Giant sunflowers.

The last few weeks have seen sunflower photos arriving almost every day from across the UK but also from Europe and the USA. This time of year is almost like a second Christmas or birthday, each sunflower a gift which is then shared on the project social media pages, so helping raise awareness of centronuclear and myotubular myopathy with its beauty. Currently, the project has received over 600 photos from 97 participants.

Sunflower heads.

Now in late August, there is a chill in the air in the mornings but this afternoon has been warm and sunny and I chopped down the first of the giant sunflower heads that had started to go over. Strangely, it didn’t feel bad doing this, the flowers were as big as my hand (the leaves even bigger) and are bursting full of seeds – once the seeds have dried out, it will be possible to plant them next year. Dead heading should encourage the other buds into bloom too. Also I still have many sunflowers to flower and the ones that are in bloom already have today looked amazing sunning themselves against the back drop of a very blue sky, so I am looking forward to September in the garden.

Dark red sunflower.

A year in the life: 25 July 2018

It’s getting towards the end of July and all but one of my dwarf sunflowers, which was planted later than the others, are now in bloom. They are around two foot high with many flowers and are loving the proper summer we are having this year. The bees and butterflies think they are in sunflower heaven and it is really quite joyous to watch them going about their business each day.

Dwarf sunflower.

I am loving the weather too but I am spending a lot of time watering. The neighbours I am sure, think the crazy watering woman is at it again, every time they see me with my watering can but when plants are in pots or under the roof line, the rain does not get to them like they need and even a heavy rain shower for an hour doesn’t do much for those planted in the borders after weeks of intense sun.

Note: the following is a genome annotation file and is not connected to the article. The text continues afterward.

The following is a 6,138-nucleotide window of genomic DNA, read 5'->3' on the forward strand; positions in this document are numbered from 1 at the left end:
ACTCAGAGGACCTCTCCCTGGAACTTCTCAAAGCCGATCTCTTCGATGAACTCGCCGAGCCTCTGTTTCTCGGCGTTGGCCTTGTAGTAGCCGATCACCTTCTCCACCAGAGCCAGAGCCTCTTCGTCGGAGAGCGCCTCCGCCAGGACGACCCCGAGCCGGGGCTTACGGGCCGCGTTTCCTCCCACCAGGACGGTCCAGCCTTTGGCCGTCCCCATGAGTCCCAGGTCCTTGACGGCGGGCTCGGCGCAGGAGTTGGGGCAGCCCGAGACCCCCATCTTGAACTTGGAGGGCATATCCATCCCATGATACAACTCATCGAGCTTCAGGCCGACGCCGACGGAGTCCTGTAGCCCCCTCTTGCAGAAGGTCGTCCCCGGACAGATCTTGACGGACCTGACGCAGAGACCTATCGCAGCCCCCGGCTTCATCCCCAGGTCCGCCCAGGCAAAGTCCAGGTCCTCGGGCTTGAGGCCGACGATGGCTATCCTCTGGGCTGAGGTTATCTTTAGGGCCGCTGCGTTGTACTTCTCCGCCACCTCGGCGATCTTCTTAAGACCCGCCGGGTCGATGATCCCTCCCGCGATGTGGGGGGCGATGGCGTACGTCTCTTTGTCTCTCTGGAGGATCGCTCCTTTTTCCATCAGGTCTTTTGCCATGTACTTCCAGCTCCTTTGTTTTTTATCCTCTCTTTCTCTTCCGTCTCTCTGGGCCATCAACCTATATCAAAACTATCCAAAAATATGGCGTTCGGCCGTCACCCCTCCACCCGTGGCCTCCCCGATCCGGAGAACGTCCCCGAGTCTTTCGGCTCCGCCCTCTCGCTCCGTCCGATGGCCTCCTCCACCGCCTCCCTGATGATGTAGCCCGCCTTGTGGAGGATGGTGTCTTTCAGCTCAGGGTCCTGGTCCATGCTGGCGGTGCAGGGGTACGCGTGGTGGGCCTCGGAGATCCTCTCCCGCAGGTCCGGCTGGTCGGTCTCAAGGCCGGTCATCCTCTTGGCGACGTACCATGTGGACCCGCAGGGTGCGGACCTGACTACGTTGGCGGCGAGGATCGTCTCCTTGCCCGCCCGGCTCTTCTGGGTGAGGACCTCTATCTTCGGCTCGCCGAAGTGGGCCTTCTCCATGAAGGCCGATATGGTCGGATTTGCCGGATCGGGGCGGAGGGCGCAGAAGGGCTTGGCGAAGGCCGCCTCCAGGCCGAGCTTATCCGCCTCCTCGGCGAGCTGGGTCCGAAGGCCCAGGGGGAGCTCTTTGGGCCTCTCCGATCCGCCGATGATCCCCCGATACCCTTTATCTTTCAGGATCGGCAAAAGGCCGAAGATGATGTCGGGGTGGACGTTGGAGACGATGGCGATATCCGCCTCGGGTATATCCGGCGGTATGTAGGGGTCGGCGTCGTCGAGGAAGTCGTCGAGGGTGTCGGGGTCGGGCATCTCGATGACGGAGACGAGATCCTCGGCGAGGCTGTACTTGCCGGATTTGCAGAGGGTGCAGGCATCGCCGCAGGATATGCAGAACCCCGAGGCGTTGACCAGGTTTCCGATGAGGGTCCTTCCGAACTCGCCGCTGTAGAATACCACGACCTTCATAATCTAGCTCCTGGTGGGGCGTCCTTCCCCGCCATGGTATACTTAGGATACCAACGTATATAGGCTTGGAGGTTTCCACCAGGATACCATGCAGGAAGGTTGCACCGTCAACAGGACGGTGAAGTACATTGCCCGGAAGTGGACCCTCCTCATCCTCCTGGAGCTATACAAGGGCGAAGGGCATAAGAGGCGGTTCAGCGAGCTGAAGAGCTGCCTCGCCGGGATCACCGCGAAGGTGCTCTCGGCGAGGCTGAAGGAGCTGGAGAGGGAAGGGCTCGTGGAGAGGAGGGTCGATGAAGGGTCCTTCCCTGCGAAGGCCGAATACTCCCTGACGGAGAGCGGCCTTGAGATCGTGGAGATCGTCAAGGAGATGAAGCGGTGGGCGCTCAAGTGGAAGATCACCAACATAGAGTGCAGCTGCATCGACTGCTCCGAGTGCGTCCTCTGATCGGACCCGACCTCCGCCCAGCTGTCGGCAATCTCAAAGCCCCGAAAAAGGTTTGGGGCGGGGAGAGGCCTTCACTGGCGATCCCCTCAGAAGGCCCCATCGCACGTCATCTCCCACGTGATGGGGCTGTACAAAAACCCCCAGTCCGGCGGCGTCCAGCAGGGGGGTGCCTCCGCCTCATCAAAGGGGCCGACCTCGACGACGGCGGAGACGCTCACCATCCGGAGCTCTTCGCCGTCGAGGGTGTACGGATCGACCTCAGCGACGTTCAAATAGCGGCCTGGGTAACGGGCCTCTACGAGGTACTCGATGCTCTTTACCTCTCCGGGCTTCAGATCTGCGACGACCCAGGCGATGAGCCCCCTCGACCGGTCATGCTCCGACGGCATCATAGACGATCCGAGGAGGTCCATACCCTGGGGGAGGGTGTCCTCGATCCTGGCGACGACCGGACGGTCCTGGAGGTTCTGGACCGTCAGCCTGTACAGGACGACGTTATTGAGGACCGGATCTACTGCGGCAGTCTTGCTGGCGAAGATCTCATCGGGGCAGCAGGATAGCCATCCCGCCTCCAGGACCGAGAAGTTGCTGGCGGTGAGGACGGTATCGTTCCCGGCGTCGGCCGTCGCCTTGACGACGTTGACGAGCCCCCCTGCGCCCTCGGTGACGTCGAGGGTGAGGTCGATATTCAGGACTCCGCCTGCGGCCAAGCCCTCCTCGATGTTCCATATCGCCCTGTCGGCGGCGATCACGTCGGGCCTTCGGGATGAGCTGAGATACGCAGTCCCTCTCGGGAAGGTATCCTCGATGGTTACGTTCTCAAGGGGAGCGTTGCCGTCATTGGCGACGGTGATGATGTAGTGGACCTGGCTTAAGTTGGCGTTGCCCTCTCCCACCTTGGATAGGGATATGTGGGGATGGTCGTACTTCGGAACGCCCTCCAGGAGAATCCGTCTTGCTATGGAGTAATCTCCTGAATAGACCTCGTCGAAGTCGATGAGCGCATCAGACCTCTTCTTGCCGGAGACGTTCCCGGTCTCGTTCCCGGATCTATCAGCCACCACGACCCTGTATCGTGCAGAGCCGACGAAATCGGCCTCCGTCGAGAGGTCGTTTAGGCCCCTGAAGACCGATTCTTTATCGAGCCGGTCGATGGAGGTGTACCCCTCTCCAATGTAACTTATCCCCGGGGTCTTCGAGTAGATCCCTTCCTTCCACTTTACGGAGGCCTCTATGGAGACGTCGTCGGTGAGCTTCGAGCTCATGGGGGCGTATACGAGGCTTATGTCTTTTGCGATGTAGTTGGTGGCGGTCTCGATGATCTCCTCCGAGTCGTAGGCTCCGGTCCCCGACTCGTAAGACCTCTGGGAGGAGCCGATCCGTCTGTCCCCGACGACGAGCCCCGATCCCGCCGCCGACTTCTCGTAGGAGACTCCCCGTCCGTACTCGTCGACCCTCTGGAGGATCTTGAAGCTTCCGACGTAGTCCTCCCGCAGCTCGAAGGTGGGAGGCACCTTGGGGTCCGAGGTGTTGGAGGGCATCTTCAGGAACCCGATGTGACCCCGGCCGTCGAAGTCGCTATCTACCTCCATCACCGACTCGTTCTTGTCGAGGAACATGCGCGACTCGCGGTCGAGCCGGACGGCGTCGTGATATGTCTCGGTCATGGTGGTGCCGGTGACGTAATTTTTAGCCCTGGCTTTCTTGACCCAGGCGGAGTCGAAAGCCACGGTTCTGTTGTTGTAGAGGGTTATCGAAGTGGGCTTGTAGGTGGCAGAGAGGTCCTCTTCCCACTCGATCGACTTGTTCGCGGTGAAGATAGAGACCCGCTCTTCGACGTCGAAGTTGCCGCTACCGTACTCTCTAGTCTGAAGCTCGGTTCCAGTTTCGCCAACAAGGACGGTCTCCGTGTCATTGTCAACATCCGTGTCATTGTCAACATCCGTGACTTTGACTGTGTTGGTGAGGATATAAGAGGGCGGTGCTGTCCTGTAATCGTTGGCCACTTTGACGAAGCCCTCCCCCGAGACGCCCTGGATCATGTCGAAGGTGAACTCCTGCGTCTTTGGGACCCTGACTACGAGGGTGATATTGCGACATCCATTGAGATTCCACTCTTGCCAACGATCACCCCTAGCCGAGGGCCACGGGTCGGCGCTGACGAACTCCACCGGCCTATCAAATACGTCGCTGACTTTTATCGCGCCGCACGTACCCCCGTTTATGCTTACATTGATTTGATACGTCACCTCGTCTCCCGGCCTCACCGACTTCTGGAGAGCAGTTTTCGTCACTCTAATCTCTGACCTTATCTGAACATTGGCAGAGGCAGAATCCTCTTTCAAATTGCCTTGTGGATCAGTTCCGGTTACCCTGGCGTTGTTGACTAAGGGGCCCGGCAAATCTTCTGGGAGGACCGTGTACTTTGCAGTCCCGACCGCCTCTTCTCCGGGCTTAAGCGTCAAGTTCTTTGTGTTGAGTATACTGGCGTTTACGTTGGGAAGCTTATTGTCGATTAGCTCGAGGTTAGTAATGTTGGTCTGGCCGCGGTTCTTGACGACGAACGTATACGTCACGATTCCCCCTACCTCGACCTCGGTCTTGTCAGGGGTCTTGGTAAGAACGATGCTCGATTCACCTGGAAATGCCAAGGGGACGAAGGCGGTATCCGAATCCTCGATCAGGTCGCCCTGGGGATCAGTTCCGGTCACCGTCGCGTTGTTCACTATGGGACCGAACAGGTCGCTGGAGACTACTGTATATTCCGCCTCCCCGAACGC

The larger varieties are coming on nicely too. Some of them are making a bid to expand their horizons and will soon be peering over the garden fence at passersby. Many of them now have flower buds but no actual flowers yet, so I am giving them tomato feed for encouragement.

Sunflowers

As usual when I planted my sunflowers, I tagged them so I knew what they were but despite my best intentions the names have mostly washed away, so in a lot of cases, it is going to be sunflower surprise again.

Mercifully the slugs and snails have kept their distance this year, although I did find the biggest slug wedged between a flower bud and a cane after some rain recently. Sadly it wasn’t willing to listen to reason. We had a disagreement as I proceeded to try and evict it. I won but … ugh. However, said sunflower seems to be doing okay, despite the best efforts of the slug to eat it.

Dwarf sunflowers.

I am hoping to have another go at harvesting seeds this year. Last year, although the project did receive some seed donations, I had to purchase sunflower seeds for the first time since the project began, which meant less money was available for the admin costs of the project. So as flowers fade, it’s off with their heads, in the hope that the seeds will dry out and can be used next year. You can read about how to harvest seeds on this website.

If you decide to have a go too  and would like to share some of your bounty with The Big Sunflower Project 2019, please get in touch.

Sunflower heads drying out in the sun.

A year in the life: 6 May 2018

It is now almost two months since I planted my dwarf sunflower seeds. Being a dwarf variety the plants have been growing happily on the kitchen windowsill for most of this time with the occasional visit outside, to prepare them for being permanently out in the  big wide world. Six of the eight seeds I planted grew fine and I planted a couple more a few weeks after the initial planting to make up for the two that didn’t grow.

Each year it never ceases to amaze me how I can plant my seeds on the same day at the same time but how they grow at different rates. There are always the high achievers racing ahead, while others, take their time, wondering what all the fuss is about. However, overall what I have learned during the time I have been growing sunflowers, is that they flower in their own sweet time. In my case last year, this was November and while I have had sunflowers bloom during the winter months before, they have usually been second flowerings, so I am hoping for a better showing this year.